Most of the available photographic history of the High Line comes from the images we've been able to accumulate over the years through research and help from interested parties. Though there aren't many, these images  serve as an incredible visual link to the High Line's storied past. Every new photograph provides deeper insight into the High Line's nascent days and its time spent as the "lifeline of New York."
Needless to say, when we were sent a link to these images  by historian Matt Postal, we were thrilled- just try to contain your sepia-toned excitement as you browse through these photographs! They focus mainly on the Macy's Warehouse, which was located on the Northeast corner of 11th Avenue and 35th Street from 1922 until it was demolished to make way for the plaza across from the Jacob Javits center. You can see the High Line at the rail yards in many of the images, likely taken sometime in the mid to late 1930s, and scroll down for some images of the High Line under construction the first time around. Surrounded by trains, cars, construction, horse-drawn carriages and children, it's easy to imagine the need to get trains off street level. It's harder to imagine a Hershey's warehouse in midtown and fishing in the Hudson.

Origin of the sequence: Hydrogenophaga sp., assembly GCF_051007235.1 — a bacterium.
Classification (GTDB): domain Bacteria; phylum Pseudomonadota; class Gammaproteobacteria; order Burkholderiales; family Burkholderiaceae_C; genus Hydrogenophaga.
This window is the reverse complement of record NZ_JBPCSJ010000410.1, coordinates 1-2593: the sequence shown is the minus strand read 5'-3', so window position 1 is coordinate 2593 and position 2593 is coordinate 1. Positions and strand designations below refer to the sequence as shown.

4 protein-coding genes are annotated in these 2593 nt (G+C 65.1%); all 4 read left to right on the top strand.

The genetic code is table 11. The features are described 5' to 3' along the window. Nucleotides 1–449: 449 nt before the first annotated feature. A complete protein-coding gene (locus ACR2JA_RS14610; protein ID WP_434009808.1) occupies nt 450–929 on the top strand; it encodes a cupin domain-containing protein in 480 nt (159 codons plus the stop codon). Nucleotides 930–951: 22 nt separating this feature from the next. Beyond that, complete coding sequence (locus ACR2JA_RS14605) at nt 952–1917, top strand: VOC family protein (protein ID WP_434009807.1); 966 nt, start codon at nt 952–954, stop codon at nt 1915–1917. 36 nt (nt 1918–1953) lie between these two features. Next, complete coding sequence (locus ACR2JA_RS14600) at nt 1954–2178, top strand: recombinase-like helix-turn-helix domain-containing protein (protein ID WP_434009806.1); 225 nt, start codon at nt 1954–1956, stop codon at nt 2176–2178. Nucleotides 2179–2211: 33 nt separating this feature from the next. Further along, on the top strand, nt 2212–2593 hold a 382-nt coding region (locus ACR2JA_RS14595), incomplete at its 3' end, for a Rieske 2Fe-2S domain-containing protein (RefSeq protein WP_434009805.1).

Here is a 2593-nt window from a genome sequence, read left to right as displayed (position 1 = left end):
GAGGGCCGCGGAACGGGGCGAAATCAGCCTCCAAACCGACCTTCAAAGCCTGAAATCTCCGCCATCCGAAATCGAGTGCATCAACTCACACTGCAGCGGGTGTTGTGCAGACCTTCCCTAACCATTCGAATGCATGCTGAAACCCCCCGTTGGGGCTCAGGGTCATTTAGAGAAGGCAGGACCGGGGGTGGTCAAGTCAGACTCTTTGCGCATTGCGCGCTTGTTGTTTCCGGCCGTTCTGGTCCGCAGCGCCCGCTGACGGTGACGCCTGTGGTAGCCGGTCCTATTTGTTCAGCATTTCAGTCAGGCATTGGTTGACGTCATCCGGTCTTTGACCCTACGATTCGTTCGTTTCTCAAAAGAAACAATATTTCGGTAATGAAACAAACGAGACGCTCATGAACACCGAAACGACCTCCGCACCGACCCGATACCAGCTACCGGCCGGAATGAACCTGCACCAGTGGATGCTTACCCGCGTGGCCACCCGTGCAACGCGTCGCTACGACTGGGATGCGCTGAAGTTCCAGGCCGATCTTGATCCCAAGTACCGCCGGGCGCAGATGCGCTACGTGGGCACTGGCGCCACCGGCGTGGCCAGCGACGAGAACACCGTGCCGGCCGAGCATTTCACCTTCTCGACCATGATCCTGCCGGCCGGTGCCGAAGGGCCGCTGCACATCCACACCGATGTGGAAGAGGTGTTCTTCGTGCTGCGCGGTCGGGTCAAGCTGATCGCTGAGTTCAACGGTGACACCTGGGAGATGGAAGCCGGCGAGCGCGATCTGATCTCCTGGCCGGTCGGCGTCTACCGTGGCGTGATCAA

Have a historic image to share? Let us know! Send any photographs to email@example.com  (please limit emails to 3MB).